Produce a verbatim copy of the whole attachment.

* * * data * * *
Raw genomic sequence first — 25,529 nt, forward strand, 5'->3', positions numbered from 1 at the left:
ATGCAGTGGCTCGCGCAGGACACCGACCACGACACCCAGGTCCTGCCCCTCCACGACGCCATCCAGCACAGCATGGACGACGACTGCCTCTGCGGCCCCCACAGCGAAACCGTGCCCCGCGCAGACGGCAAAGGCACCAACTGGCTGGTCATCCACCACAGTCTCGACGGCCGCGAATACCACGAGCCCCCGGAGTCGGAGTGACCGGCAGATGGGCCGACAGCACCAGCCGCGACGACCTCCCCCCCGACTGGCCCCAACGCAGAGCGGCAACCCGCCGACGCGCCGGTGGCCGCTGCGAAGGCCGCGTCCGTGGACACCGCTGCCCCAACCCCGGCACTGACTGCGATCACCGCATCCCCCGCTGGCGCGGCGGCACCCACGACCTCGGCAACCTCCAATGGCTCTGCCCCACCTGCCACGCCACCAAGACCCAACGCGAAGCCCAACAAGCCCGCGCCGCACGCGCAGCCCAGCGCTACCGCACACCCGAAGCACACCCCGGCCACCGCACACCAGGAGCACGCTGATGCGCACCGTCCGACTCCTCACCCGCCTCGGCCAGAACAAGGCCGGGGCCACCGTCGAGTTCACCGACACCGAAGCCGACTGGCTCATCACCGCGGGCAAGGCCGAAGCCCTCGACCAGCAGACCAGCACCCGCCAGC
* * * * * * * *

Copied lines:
Raw genomic sequence first — 25,529 nt, forward strand, 5'->3', positions numbered from 1 at the left:
ATGCAGTGGCTCGCGCAGGACACCGACCACGACACCCAGGTCCTGCCCCTCCACGACGCCATCCAGCACAGCATGGACGACGACTGCCTCTGCGGCCCCCACAGCGAAACCGTGCCCCGCGCAGACGGCAAAGGCACCAACTGGCTGGTCATCCACCACAGTCTCGACGGCCGCGAATACCACGAGCCCCCGGAGTCGGAGTGACCGGCAGATGGGCCGACAGCACCAGCCGCGACGACCTCCCCCCCGACTGGCCCCAACGCAGAGCGGCAACCCGCCGACGCGCCGGTGGCCGCTGCGAAGGCCGCGTCCGTGGACACCGCTGCCCCAACCCCGGCACTGACTGCGATCACCGCATCCCCCGCTGGCGCGGCGGCACCCACGACCTCGGCAACCTCCAATGGCTCTGCCCCACCTGCCACGCCACCAAGACCCAACGCGAAGCCCAACAAGCCCGCGCCGCACGCGCAGCCCAGCGCTACCGCACACCCGAAGCACACCCCGGCCACCGCACACCAGGAGCACGCTGATGCGCACCGTCCGACTCCTCACCCGCCTCGGCCAGAACAAGGCCGGGGCCACCGTCGAGTTCACCGACACCGAAGCCGACTGGCTCATCACCGCGGGCAAGGCCGAAGCCCTCGACCAGCAGACCAGCACCCGCCAGC